We have this tragic misperception that humanity is predisposed to violence.
The truth is that humanity is predisposed to peace. The default position for humanity is that of conscientious objector to war and violence.
In our work at the Center on Conscience & War, this is proven to us daily, through our individual conscientious objectors. Science has proven it, too. This tendency for cooperation over competition is evident in daily life: on an average day, most people will witness countless acts of cooperation, kindness, and humanity towards one another, and not one act of violence or competition. And most of it is so commonplace, we barely even notice it. We take our nonviolence for granted.
And so does the news. What makes the news is violence, not cooperation. Particularly, on our local news programs, the top stories are the ones that depict street crimes and “home invasions.” Seeing this interpersonal violence, I am convinced, leads us to believe that people are predisposed to acting violently toward one another. We all make decisions based on patterns we observe, and if the patterns we observe are highlighting violence, we are going to decide that humanity is violent.
How does this relate to war? If we believe that violence among humans is natural, we will believe that war is inevitable.
But violence is not natural. Our conscience tells us killing another human being is wrong. And it is the military that knows this better than anyone.
The military has taken notice that, over time, and through the history of war, the vast majority of individuals refuse to shoot to kill. That means, instead of firing directly at an “enemy,” soldiers (used here to cover all members of the Armed Forces: soldiers, Marines, airmen and women, and sailors) would fire their weapons away from their “targets,” or pretend to shoot. One investigation found – and these studies have been replicated – that in World War I only about 5% of people shot to kill; in World War II, about 15% of people shot to kill. By the US war in Vietnam, the rate at which soldiers were shooting to kill was found to be 90%. Today, that number could be even higher.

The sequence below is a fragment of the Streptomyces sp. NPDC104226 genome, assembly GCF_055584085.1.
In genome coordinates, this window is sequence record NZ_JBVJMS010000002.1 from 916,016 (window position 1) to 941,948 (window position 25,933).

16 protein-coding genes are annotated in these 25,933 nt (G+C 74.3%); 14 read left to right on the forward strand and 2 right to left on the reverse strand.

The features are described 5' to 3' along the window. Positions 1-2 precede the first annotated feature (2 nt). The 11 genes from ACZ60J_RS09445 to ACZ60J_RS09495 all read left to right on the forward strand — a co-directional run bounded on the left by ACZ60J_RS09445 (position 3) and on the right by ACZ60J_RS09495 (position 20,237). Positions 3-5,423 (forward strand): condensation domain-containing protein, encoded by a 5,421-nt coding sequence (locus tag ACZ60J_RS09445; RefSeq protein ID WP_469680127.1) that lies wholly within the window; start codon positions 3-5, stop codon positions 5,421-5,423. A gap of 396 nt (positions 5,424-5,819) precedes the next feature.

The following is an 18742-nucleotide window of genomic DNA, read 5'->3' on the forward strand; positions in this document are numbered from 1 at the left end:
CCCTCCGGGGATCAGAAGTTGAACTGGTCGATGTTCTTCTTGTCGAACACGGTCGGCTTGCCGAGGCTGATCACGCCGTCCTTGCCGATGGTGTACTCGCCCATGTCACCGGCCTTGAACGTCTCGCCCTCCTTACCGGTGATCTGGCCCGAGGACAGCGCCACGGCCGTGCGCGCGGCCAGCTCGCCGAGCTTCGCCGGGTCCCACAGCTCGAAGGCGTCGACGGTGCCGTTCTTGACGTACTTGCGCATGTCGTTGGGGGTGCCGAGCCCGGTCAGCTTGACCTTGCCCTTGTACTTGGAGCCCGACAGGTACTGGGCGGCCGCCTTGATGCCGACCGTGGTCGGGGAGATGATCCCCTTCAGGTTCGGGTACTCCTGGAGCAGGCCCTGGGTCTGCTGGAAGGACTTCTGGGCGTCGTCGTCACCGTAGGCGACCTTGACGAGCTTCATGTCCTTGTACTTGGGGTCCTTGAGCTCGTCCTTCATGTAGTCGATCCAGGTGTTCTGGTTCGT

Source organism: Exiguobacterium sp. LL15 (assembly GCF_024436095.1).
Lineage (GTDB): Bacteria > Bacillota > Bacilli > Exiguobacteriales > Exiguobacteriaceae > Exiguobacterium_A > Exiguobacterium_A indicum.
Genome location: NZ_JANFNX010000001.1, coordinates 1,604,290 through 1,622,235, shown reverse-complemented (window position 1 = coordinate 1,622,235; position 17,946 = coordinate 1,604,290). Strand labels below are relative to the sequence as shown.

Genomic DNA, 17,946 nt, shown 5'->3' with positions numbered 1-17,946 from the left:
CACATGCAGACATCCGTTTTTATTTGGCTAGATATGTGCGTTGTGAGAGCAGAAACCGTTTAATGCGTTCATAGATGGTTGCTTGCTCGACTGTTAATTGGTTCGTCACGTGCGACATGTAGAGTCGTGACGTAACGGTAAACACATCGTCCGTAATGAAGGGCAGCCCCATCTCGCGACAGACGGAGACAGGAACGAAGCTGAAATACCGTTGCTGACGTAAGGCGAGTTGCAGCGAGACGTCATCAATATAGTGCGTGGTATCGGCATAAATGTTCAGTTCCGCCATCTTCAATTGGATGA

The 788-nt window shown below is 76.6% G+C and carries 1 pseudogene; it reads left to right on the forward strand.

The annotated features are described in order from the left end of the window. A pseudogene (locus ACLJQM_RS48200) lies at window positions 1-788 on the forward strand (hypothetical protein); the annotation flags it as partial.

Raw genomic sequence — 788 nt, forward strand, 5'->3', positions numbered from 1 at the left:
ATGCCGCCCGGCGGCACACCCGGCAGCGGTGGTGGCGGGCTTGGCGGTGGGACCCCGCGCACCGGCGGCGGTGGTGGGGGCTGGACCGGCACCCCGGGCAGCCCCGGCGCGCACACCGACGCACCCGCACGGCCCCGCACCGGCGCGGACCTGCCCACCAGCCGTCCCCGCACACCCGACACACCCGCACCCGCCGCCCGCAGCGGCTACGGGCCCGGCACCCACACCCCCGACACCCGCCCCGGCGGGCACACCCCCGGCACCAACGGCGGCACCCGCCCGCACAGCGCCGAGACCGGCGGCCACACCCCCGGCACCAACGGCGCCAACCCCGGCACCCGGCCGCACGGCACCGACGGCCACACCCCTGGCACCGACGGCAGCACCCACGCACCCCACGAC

What happened? Training evolved to meet the military’s goals.
There is a science of teaching soldiers to kill and it is called killology. It is the science of circumventing the conscience.
In order to get an otherwise psychologically healthy individual to kill, US military training has been developed to bypass the conscience and have the act of killing – the act of firing one’s weapon with the intent to kill – become reflexive.
Our conscience knows that taking another human life is wrong. We don’t want to do it; we know that it is the worst possible thing we could do. So the training has been developed to teach a soldier to kill without thinking, without filtering through the conscience.
When we take the time to think – to filter through the conscience – we make better decisions. And in the case of war and killing, the vast majority of us already have decided.
In fact, 99% of us have decided by default that we will not chose to kill. The military comprises less than 1% of the total US population. When you add veterans to that number, it still only creeps up to 7%, and some of them, of course, had been drafted; they didn’t volunteer to join the military. And did volunteers join the military with a desire to kill, or for some other purpose?
In my experience, talking as I do to members of the military everyday, people that volunteer hold a sincere desire to serve and protect and to do something bigger than themselves. We call it “the service,” after all. The people who join the military are some of the most beautiful, selfless, and loving people you could know. Sure, there are some cynical and self-serving reasons we could suggest for why people join the military, and there are real accounts of skinheads and other racists who were enlisting during the US invasion of Iraq, but that’s not the rule. By and large, today’s 1% joined the military out of a deep love and affection for humanity, not because they want to be killers.